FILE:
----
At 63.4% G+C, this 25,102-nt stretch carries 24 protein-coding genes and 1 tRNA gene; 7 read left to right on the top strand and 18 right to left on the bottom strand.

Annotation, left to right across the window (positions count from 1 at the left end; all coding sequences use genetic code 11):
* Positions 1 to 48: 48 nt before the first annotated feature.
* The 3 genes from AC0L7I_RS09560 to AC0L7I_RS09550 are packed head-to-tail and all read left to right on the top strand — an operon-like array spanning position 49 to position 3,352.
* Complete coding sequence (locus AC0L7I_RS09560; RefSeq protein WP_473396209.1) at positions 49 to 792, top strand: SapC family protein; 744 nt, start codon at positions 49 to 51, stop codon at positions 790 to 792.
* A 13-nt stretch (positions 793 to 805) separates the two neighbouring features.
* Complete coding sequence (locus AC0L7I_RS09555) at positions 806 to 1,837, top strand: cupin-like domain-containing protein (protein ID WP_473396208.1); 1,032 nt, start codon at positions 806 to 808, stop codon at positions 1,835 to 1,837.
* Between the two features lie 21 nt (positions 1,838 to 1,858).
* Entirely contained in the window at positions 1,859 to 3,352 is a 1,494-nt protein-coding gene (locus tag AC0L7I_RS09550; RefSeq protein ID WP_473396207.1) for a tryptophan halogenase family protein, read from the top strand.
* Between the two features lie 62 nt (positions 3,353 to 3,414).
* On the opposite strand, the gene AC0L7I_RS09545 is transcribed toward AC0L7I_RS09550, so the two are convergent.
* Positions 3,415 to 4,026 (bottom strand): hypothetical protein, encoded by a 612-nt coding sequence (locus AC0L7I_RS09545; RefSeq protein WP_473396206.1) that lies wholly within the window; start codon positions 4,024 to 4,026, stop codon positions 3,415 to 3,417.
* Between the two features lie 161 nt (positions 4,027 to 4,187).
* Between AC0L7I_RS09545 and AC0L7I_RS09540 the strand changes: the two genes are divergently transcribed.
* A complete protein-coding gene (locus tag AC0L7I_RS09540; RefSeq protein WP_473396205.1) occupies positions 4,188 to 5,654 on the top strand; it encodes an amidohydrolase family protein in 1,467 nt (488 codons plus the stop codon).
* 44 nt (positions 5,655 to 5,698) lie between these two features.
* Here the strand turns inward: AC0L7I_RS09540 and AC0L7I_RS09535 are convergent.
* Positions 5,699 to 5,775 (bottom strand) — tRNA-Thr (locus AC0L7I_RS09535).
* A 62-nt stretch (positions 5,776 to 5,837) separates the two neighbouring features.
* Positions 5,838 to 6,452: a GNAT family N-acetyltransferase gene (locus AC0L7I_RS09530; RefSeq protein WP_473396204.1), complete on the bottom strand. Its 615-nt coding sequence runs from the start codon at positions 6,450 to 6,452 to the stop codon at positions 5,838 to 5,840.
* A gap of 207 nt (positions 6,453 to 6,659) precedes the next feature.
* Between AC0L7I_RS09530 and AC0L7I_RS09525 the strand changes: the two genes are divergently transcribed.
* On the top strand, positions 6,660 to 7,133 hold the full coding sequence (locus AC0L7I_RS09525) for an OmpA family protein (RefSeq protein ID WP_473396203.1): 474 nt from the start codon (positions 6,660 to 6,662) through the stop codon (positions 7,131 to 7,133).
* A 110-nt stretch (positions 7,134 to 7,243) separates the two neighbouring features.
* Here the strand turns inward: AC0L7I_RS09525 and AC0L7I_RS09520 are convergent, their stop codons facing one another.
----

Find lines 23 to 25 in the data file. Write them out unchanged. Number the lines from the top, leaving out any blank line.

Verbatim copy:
* On the top strand, positions 6,660 to 7,133 hold the full coding sequence (locus AC0L7I_RS09525) for an OmpA family protein (RefSeq protein ID WP_473396203.1): 474 nt from the start codon (positions 6,660 to 6,662) through the stop codon (positions 7,131 to 7,133).
* A 110-nt stretch (positions 7,134 to 7,243) separates the two neighbouring features.
* Here the strand turns inward: AC0L7I_RS09525 and AC0L7I_RS09520 are convergent, their stop codons facing one another.